What exactly does it take to sustain a music-first culture? Millennial visionary Meghdut RoyChowdhury opens up
One of the most unfailing architects of Kolkata’s cultural scene, Meghdut RoyChowdhury, opens up about his vision
Kolkata’s trustiest live music venue is in fact, housed in a multi-disciplinary growth hub, which is blazing through the way for skill-based education. The mind behind it, Meghdut RoyChowdhury, was just a teenager when he conceived Eastern India’s first state-of-the-art analog recording studio BlooperHouse Studios; a decade later, his vision to boost independent music in the city, gave way to the city’s biggest cultural mainstay, TopCat CCU. The live music venue is bringing in the most prolific line-ups and anchors Offbeat CCU, a cross-cultural environment of growth offering short-term experiential learning, co-working spaces, the city’s first backpacker’s hostel and a lot more. We caught up with RoyChowdhury to tell us about his idea that snowballed into a sustainable ecosystem.
How did you get started?
I was all of 19 years old, starry-eyed, pursuing a bachelors’ degree in computer science and engineering, with lofty ambitions in the music space. Except – I had never been a good musician. I realised that there weren’t any recording studios in the city for independent musicians to showcase their music.This gap in the market was the beginning of what is known as BlooperHouse Studios today. It started off with a bare-bones setup: a couple of mics, one basic computer in 2011, and now it has produced more than 2000 musical projects and artistes.
I was able to get a small loan from my father who himself is a first generation entrepreneur. I was able to pay him back within 9 months as we started making profits from giving out the space for album recordings, EPs, mixing and mastering sessions etc. Very soon we realised that Kolkata was craving for a studio like this, because our sound engineers were drowning in work!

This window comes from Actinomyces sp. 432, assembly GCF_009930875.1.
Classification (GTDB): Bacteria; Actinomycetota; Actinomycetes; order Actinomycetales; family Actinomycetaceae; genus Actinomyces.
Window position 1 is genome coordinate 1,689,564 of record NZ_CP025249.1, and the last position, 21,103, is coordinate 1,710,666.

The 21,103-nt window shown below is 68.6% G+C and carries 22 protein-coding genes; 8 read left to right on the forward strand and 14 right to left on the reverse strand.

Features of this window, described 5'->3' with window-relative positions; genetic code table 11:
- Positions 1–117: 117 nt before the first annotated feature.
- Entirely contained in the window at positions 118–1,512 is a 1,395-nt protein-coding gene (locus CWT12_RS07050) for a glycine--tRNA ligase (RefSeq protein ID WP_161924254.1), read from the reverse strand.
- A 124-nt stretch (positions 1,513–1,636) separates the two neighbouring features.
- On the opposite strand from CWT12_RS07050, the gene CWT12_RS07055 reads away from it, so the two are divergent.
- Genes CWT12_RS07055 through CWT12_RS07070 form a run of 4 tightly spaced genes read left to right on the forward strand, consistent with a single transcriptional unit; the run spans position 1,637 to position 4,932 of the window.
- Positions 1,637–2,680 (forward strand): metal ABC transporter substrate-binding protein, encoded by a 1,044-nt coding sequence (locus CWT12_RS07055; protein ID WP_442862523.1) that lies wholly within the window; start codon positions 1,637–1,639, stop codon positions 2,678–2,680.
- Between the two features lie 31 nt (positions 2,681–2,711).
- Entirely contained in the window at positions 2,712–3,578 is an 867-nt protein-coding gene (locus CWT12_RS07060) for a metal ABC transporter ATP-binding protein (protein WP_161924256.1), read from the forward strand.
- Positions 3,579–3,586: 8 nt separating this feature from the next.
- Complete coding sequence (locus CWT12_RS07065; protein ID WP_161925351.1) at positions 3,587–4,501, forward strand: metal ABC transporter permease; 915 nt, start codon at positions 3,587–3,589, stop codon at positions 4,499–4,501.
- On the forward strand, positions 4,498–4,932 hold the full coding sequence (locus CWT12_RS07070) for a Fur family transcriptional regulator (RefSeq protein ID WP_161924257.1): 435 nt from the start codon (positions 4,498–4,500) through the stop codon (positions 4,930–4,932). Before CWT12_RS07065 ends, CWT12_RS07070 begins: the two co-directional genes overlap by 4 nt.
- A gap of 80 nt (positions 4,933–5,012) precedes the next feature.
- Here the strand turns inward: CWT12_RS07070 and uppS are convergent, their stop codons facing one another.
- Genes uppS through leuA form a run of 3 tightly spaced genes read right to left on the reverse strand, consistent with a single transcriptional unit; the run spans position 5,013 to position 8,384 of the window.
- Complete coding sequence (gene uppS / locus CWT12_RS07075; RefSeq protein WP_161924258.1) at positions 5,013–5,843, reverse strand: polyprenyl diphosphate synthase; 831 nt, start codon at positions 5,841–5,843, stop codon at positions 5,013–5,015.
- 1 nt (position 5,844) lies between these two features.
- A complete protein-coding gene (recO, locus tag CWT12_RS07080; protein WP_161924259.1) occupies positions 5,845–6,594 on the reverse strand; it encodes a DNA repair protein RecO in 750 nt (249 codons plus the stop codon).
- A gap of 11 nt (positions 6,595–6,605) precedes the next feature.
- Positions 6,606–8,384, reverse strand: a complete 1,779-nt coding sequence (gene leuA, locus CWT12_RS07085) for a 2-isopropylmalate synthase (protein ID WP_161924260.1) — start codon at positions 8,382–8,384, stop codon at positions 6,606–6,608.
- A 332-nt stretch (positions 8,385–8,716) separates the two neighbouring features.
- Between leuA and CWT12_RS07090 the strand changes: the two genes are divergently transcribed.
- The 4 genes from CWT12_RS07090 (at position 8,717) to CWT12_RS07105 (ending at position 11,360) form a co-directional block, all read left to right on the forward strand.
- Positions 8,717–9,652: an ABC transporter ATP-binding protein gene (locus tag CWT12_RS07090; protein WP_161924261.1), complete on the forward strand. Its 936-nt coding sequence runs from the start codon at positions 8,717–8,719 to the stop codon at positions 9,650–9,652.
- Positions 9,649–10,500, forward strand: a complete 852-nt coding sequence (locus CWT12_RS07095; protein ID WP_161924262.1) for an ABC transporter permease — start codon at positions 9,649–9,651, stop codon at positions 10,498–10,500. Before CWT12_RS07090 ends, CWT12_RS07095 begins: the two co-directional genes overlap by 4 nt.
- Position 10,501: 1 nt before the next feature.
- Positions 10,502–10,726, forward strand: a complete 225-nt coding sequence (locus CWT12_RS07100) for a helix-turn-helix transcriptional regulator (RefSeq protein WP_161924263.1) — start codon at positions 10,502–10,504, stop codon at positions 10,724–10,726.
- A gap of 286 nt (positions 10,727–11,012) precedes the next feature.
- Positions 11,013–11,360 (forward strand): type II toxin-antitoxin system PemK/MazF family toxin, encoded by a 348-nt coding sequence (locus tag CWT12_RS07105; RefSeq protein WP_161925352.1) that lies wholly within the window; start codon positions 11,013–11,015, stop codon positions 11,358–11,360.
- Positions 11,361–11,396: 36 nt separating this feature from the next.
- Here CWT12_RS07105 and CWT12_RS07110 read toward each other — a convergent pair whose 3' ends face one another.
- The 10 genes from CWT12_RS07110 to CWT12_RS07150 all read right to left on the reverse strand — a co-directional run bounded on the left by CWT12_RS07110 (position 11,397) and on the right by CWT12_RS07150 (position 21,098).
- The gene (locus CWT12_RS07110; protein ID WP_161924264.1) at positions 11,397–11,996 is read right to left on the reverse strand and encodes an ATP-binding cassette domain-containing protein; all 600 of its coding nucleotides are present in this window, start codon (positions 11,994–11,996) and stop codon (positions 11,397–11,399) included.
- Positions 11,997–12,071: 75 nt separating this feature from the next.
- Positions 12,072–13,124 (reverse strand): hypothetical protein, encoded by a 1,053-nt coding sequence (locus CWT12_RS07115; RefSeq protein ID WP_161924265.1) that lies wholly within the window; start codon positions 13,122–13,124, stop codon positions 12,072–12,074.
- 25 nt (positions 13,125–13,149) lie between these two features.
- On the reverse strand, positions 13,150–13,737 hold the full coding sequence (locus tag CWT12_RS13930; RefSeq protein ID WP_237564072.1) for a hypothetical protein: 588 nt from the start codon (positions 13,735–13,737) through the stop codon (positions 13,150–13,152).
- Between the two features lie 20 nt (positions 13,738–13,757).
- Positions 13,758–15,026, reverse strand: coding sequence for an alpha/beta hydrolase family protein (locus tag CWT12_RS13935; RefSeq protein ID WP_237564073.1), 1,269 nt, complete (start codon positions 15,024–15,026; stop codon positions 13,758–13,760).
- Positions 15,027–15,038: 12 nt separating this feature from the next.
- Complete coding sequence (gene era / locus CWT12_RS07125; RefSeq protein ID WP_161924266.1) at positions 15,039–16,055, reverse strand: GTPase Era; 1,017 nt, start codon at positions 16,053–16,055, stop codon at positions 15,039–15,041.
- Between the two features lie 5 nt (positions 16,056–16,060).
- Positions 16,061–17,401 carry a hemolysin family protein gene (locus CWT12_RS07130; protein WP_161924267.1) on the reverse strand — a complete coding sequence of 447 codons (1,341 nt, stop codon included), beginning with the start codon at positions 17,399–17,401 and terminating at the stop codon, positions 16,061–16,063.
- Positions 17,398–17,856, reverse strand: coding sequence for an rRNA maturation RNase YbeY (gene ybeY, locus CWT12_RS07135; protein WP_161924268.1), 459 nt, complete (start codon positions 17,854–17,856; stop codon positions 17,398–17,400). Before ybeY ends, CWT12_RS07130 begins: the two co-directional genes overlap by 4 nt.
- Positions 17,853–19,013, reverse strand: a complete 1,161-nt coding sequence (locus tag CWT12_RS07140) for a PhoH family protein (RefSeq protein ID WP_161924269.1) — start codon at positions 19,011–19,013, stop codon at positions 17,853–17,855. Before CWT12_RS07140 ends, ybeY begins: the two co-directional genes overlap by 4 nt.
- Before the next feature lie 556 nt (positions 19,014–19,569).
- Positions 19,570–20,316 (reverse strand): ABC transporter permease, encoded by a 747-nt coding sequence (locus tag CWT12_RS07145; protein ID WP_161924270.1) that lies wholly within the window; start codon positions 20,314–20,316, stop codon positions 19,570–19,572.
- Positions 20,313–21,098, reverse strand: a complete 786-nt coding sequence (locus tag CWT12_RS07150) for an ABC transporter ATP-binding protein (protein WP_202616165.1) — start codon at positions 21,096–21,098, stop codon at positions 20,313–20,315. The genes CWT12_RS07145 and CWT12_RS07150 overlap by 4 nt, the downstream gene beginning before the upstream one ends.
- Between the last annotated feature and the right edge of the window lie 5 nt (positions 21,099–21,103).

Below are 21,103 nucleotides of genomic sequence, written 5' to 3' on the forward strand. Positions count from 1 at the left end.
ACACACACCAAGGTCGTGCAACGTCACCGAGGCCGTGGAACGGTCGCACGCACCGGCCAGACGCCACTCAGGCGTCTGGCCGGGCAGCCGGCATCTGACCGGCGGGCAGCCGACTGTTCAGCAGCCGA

How was Offbeat CCU conceptualised?
My family has been in education for over 3 decades and, and I wanted to work in the sector. The need of the hour was skill-based education and this started building Offbeat CCU which brings together hospitality (backpacker’s hostel, co-working space) education (medium-term programs delivered as workshops, bootcamps, hackathons, certifications fitness, coding, yoga, design, and entertainment), music venue like Topcat CCU. It has been quite transformative to see so many people warming up to the idea, it has almost created a tribe-like community.
How would you define TopCat CCU, especially in context of its music-first approach?
Topcat CCU started with the sole motive of giving the local talents a place they could call their own, where there would be live gigs, exhibitions, festivals and carefully curated events every day of the week. We plan to continue being the neighbourhood gastropub where you would never have to worry about listening to the same old Bollywood music and cover songs.
How do you think the listeners and audiences can help the live music scene grow?
I believe that the audience has the biggest role to play in the scheme of things. If we keep going to the same bars and clubs knowing that they will play derivative music, then we are not doing our part to keep the scene alive. Recently I came across social media posts by music lovers expressing their displeasure at the line-up of a big national music festival. This is a festival that costs thousands of rupees. But if the same listeners cared equally about what was happening in their own backyards and spent a fraction of their time, energy and money on attending local gigs, we wouldn’t have had to worry about the decline of the scene. If a city doesn’t care about its indigenous arts and music, then the scene can never grow.